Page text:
A male discovered dead at Glenwood Caverns Adventure Park on Saturday had weaponry, ammunition and explosives on him, according to details released from the Garfield County Sheriff’s Office.
Carbondale resident Diego Barajas Medina, 20, was found dead at the Glenwood amusement park shortly after 9 a.m. Saturday. The death, which park officials suspected as a suicide, prompted an investigation by the Garfield County Sheriff’s Office.
The Sheriff’s Office said Medina was found in the women’s restroom prior to the park opening to the public and the death was not related to any of the rides or exhibits at the park. A Monday news release from the Garfield County Coroner revealed that Medina was found with a suspected self-inflicted gunshot wound of the head and that there were possible explosives near him.
“At this time, both law enforcement and coroner’s office investigators secured the area and waited for the Grand Junction Bomb Squad to make the scene safe,” the release states. “On October 29, 2023 at approximately 4:30 p.m., the scene was deemed safe and the coroner’s office was able to recover the decedent.”
Based on a preliminary investigation it appeared that Medina illegally entered the park after hours, when no employees or patrons were present. He is believed to have driven through a service road to enter the park, according to Garfield County Sheriff Lou Vallario.
“He was dressed in black colored tactical clothing, bearing patches and emblems that gave the appearance of being associated with law enforcement,” the Sheriff’s Office said in a Monday statement. “The suspect had been heavily armed with a semi-automatic rifle and semi-automatic handgun and multiple, loaded magazines for both weapons. He was wearing body armor and what appeared to be a ballistic helmet. Additionally multiple improvised explosive devices, (IEDs), were discovered with the suspect and in a vehicle associated with the suspect.”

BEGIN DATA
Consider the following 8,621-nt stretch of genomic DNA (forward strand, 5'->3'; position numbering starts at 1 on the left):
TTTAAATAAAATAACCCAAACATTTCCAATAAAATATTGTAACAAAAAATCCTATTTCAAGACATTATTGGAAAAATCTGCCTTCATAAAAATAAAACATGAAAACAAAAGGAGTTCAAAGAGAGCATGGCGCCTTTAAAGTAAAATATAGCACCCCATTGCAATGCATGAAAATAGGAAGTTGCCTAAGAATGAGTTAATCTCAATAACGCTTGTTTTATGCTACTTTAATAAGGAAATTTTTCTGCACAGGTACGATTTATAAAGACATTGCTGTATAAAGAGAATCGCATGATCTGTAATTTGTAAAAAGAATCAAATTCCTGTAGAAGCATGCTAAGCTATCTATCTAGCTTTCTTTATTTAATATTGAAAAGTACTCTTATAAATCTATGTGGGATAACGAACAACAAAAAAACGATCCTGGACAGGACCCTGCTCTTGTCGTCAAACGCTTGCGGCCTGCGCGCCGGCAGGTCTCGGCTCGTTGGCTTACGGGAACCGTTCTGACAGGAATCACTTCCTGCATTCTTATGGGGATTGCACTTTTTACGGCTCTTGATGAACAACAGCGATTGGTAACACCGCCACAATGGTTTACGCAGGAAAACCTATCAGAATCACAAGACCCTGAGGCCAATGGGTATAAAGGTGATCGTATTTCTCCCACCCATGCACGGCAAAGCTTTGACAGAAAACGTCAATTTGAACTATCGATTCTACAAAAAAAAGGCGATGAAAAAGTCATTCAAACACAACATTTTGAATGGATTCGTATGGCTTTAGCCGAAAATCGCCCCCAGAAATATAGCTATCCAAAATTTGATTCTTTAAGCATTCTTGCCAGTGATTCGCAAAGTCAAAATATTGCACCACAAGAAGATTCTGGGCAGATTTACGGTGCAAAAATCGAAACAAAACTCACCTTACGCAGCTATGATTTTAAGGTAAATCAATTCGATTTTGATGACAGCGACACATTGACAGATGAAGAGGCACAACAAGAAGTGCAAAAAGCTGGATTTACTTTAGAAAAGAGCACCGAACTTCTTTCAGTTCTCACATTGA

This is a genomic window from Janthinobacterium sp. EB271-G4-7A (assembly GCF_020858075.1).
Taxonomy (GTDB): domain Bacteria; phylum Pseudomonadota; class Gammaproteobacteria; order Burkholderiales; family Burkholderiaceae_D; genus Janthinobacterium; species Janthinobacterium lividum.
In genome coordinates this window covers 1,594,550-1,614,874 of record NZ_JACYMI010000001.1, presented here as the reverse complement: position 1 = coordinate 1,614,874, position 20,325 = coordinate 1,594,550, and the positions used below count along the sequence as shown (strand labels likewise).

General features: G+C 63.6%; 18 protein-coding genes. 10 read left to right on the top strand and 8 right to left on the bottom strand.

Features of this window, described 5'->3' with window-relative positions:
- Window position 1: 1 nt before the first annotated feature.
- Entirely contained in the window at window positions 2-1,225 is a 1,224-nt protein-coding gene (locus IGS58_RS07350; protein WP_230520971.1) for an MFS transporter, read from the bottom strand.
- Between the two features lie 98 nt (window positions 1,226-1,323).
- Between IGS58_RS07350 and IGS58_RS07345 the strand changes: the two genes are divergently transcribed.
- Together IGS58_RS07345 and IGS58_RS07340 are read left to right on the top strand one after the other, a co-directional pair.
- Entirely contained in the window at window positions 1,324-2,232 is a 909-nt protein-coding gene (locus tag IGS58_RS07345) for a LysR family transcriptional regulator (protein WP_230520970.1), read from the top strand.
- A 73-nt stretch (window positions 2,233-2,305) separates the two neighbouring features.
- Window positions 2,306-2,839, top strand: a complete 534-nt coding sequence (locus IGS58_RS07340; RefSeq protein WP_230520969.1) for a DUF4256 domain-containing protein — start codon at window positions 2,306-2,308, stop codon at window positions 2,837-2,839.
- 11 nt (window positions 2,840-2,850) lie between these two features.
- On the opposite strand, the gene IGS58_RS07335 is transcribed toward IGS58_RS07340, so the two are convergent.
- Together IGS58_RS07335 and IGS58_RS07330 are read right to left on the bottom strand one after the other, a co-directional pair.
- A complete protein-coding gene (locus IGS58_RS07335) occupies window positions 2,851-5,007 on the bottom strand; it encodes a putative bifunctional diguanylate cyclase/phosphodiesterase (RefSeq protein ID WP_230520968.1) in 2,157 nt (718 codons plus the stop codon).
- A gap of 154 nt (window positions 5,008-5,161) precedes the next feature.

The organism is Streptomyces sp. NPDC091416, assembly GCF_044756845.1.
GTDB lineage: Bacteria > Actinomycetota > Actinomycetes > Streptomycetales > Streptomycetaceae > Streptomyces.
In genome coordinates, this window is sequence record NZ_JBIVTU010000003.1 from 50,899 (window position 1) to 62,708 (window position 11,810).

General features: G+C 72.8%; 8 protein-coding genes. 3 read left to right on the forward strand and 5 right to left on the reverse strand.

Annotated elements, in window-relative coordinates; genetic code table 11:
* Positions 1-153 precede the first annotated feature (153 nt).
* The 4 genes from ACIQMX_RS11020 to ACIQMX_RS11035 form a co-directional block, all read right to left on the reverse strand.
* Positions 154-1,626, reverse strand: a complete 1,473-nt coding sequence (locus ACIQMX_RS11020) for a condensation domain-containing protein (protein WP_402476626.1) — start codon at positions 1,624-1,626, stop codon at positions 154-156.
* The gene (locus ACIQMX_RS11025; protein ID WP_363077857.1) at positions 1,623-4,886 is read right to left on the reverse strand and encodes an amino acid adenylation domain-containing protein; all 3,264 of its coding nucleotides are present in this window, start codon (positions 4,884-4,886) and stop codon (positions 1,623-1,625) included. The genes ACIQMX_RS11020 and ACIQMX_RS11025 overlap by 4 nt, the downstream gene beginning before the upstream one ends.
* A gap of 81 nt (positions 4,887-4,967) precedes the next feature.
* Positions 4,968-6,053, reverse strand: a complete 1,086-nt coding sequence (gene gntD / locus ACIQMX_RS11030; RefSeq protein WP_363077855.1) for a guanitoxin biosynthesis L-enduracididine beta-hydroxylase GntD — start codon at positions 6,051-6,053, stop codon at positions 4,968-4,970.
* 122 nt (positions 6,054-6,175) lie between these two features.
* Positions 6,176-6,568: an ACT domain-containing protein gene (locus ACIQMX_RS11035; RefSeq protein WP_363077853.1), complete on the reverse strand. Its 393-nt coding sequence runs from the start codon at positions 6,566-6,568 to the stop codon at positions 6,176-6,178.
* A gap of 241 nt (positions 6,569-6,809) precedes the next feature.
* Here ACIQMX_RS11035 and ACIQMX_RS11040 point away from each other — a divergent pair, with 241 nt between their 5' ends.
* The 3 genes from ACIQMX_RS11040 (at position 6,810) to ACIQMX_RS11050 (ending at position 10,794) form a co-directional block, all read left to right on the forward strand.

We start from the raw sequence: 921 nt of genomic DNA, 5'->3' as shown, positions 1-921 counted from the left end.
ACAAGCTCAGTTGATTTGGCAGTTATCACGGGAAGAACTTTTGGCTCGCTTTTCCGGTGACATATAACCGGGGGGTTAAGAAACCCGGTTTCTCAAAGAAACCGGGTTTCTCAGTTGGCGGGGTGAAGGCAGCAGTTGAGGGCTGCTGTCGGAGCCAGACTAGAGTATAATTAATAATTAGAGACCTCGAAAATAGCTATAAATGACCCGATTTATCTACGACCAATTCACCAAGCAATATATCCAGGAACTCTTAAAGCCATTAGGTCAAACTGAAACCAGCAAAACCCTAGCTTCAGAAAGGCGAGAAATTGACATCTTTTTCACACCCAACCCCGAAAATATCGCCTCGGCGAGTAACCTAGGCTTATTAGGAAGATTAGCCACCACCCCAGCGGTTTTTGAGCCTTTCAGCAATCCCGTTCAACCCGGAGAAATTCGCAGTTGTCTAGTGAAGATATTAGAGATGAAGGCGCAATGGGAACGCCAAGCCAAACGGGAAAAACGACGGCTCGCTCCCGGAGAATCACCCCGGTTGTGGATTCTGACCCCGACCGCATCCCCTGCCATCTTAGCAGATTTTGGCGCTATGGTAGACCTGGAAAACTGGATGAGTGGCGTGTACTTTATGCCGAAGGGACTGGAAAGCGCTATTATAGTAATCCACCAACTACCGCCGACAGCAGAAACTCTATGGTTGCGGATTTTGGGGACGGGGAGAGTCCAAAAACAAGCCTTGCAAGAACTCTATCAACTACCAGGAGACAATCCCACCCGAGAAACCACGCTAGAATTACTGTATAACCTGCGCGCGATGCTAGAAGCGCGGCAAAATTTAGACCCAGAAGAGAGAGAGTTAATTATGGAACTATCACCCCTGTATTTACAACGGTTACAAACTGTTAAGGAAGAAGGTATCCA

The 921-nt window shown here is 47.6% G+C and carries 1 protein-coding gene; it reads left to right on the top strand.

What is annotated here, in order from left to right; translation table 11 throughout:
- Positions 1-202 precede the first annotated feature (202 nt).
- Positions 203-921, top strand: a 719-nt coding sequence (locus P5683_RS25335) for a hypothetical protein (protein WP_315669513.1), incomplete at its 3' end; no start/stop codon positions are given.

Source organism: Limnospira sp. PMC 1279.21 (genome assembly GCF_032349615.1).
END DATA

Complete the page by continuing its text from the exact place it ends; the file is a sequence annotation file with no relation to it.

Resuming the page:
The Garfield County Coroner’s office is in the process of conducting an autopsy, though the sheriff said they believe the death was a suicide. Medina appears to have shot himself with a gun in the corner of a women’s restroom in the park, with writing on the wall next to him reading, “I am not a killer, I just wanted to get into the caves,” Vallario said during a Monday press conference.
Smaller text underneath the phrase has not yet been identified, and it is not certain what was used to write out the message, or whether the man was the one to write it, Vallario noted.
The Garfield County Sheriff revealed that the two guns found on Medina’s body, the AR-style rifle and the semi-automatic handgun, both appear to be ghost guns, meaning that they were not purchased over the counter. Ghost guns are untraceable firearms that are purchased as “ghost gun kits” and built without a background check, making them easier to obtain than regulated firearms.
A search of the man’s person, room, and home did not reveal any motive for his actions, nor do the police believe the man had any criminal history at this time. Vallario said the man went to high school in Carbondale, and that the response team is working with the man’s mother and brother, whom the man lived with, to figure out the full story.
“Although he was very highly prepared, very highly weaponized, he chose not to take advantage of any of that, whatever his preparation was. He chose instead, as we believe at this point, to commit suicide,” Vallario said. “We are, to say the least, extremely lucky that he did not fulfill whatever plan he may have intentioned. It could have caused … a devastating impact on his community, potential for many, many people to be killed and injured. And again, for whatever reason that we may never know, he chose not to take that path. And certainly we all breathe a sigh of relief from that.”
At the request of the Garfield County Sheriff’s Office, the Grand Junction Bomb Squad responded to the scene and with their expertise were able to render the devices safe, the Sheriff’s Office said.
The Sheriff’s Office confirmed on Monday that only some of the explosive devices found on the man were real; they found fake military-style grenades, as well as some fake explosives. The bomb squad carried out controlled detonation of the bombs, according to the sheriff. Vallario also said during the Monday press conference that he does not believe the explosives were obtained legally.